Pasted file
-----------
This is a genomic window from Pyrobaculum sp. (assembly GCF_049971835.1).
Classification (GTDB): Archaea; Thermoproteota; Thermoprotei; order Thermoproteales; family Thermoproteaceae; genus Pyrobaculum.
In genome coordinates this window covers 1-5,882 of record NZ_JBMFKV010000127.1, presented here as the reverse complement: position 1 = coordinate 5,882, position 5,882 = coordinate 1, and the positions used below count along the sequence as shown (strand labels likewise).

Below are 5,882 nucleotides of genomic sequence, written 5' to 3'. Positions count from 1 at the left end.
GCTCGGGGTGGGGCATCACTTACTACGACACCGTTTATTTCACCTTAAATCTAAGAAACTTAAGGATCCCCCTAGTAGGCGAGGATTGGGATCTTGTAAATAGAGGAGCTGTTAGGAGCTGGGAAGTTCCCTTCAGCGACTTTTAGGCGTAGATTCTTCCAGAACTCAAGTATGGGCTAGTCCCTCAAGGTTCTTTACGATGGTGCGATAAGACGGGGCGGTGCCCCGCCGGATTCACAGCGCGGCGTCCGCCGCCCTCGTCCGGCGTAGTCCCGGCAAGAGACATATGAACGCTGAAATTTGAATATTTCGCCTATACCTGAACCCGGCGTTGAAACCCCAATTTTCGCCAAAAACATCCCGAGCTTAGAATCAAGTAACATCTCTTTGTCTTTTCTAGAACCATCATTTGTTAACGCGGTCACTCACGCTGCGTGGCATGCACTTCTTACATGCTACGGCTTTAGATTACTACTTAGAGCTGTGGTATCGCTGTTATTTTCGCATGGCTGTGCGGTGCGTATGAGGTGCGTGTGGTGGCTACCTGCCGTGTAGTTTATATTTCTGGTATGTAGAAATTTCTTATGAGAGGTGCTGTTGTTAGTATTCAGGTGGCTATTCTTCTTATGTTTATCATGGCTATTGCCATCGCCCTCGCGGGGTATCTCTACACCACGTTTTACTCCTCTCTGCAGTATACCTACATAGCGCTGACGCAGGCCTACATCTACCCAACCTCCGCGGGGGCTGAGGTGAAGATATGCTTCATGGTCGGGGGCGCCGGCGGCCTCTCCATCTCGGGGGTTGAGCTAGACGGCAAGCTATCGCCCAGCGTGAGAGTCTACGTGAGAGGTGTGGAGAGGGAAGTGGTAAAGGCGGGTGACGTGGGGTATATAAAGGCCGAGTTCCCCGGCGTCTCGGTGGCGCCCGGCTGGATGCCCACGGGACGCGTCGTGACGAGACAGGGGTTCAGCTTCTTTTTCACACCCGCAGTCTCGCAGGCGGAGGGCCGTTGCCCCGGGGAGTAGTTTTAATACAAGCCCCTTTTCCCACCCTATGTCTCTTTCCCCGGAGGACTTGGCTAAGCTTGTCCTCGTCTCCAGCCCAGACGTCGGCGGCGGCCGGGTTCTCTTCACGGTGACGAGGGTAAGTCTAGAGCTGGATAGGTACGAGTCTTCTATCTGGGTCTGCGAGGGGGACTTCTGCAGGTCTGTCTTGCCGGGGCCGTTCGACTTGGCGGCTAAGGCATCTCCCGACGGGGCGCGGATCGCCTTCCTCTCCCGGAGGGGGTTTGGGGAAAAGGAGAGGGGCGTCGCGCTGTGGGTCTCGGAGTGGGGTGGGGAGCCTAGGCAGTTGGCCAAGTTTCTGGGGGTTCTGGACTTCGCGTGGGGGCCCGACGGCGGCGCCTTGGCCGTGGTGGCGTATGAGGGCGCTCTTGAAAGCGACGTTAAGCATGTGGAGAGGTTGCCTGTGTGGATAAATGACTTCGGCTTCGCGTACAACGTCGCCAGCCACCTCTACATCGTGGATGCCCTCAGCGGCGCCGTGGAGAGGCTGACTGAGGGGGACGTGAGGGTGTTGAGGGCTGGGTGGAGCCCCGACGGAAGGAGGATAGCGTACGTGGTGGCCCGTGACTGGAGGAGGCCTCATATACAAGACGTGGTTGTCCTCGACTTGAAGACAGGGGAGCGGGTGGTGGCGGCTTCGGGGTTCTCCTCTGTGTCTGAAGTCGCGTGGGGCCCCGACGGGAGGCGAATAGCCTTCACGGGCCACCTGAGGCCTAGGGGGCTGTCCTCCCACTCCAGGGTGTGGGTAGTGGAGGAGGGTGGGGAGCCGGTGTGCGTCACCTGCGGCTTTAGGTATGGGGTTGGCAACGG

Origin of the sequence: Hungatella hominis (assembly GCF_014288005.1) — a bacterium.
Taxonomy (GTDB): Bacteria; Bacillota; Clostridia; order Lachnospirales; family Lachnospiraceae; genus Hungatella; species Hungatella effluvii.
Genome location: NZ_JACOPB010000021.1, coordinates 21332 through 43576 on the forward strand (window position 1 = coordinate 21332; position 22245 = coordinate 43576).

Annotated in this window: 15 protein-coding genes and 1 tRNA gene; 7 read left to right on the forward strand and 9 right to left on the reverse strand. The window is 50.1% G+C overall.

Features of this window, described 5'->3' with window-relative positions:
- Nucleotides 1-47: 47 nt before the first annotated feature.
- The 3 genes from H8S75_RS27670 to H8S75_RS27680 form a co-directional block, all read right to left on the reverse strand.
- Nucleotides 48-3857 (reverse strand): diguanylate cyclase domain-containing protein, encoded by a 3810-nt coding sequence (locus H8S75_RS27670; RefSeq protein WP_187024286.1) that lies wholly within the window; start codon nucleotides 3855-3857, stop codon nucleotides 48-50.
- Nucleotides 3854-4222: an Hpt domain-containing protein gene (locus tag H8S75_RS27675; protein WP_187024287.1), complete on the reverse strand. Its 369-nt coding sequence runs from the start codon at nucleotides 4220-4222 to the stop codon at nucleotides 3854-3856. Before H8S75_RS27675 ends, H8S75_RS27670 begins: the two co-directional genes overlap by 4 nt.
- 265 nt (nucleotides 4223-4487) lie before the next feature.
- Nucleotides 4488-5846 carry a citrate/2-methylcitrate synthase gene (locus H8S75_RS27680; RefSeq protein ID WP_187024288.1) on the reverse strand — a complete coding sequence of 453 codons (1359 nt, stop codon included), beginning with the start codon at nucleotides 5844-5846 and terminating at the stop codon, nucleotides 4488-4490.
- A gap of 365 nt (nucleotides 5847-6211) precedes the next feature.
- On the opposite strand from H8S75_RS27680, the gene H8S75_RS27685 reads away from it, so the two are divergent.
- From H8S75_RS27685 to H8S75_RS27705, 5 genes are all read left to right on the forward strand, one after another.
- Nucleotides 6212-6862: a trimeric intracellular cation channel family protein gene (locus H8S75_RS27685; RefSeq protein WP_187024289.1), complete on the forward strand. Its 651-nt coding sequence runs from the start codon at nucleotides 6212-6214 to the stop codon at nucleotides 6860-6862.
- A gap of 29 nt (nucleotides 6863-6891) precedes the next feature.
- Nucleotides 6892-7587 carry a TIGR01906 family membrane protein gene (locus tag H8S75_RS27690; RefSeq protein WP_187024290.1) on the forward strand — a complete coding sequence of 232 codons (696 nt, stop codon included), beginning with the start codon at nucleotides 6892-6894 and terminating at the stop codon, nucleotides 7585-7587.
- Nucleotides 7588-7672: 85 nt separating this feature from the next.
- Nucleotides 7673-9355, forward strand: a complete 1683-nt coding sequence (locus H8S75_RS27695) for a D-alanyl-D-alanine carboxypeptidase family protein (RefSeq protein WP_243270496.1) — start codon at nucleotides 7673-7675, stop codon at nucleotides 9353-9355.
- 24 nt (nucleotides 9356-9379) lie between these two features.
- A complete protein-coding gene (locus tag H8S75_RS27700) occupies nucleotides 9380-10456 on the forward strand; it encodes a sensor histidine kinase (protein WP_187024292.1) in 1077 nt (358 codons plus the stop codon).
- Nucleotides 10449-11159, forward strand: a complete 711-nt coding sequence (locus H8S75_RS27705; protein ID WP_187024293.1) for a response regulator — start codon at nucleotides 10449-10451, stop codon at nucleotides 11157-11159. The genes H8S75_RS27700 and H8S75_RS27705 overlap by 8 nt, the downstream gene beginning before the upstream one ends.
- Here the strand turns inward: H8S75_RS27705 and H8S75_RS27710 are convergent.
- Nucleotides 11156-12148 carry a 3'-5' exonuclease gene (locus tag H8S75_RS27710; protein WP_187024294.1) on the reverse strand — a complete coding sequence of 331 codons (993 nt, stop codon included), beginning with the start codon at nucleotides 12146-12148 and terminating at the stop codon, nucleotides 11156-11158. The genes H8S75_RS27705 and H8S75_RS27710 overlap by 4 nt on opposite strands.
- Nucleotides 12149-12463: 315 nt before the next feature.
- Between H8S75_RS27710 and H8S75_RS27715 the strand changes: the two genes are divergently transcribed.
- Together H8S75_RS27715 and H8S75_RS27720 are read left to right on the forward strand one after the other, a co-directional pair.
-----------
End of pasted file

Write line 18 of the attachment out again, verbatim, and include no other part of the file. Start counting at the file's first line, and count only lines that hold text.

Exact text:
- On the opposite strand from H8S75_RS27680, the gene H8S75_RS27685 reads away from it, so the two are divergent.